"I stare out the window at the palms and wonder how many times I'll dance with death before the orchestra packs it in for the night."
Kinsey Millhone is a private investigator who gets handed a case that seems simple at first. Just when it gets good and serious, the sister who hired her tries to call the whole thing off but now the sleuth is hooked.
While the journey wasn't fascinating, the sleight of hand was. I didn't guess the ending but it's one that makes sense when the trick has been revealed. Kinsey has to go through a lot of roads, plane rides, discussions and digging to get there - it's not an easily solved riddle. The ending is a flashback to the end of the first novel, something that's not haunting her yet but may eventually.
Characters are good enough. No one shines as unique but they seem genuine and familar roles for this type of book. Kinsey is fit and in shape, she runs daily, but she also hogs out on junk food and drink. She's compassionate in a sensible way but she acknowledges she's a little too hardened for comfort. She doesn't smoke, but it seems most of her clients do when they come in her office and fill it with the foggy stuff. Can we really have an authentic gumshoe novel without smoking somewhere?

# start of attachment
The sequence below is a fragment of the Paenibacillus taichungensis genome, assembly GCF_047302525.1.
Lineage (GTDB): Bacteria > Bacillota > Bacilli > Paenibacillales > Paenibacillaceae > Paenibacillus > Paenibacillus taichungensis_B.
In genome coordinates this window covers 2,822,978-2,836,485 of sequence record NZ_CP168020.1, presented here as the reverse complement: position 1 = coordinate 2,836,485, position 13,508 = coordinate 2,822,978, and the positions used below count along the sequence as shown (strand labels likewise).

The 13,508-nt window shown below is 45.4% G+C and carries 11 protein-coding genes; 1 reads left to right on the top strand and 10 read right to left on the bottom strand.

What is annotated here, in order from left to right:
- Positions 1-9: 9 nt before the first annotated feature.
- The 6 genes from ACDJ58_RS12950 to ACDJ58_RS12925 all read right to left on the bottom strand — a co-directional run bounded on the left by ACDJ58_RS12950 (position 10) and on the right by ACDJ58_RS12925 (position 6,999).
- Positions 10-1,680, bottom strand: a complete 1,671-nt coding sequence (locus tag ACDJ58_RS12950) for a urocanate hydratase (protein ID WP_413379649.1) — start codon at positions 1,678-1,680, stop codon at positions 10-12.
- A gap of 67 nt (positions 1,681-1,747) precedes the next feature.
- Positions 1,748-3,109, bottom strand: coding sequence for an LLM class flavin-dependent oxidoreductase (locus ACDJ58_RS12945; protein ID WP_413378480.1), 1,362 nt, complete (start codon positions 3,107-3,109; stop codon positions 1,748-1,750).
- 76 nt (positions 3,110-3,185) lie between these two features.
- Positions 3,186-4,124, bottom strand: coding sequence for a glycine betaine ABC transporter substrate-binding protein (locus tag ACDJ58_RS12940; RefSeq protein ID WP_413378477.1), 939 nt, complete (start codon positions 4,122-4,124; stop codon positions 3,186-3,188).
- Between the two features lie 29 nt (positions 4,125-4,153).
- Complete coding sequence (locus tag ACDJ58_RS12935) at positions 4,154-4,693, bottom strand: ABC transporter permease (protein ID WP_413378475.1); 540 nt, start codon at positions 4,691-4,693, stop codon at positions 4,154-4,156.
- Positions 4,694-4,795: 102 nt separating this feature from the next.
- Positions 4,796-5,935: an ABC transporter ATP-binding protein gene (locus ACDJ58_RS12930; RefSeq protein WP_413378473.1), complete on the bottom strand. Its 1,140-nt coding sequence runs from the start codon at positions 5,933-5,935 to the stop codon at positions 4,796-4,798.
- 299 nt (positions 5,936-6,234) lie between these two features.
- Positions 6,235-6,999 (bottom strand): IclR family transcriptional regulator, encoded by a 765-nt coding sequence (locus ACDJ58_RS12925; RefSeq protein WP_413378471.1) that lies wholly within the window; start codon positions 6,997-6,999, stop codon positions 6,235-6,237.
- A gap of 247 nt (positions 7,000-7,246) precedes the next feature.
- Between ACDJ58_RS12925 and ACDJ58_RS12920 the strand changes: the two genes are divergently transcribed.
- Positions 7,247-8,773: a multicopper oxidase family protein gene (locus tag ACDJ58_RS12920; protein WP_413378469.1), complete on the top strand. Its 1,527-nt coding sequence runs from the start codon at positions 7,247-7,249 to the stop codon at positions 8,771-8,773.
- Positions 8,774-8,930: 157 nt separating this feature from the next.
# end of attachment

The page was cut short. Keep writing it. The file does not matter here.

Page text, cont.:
Overall the story is a good one and the delivery is suitable. It's a story about a story, not about rich characters who make a story. There's almost progression in Kinsey's life on a personal front but that stalls, and to be honest the character clearly doesn't want to change. She's not an unhappy character wanting to improve her life - she's fine with the little she has and doesn't want a lot.
A little dry since it goes with the motions of showing a crime and the solving of it, little emotion is present, but that's typical for this type. While I can appreciate the trick of the mystery, it's hard to be so absorbed I rate higher than three stars unless a little more personality comes through.
“Personally, I'd rather grow old alone than in the company of anyone I've met so far. I don't experience myself as lonely, incomplete, or unfulfilled, but I don't talk about that much. It seems to piss people off--especially men."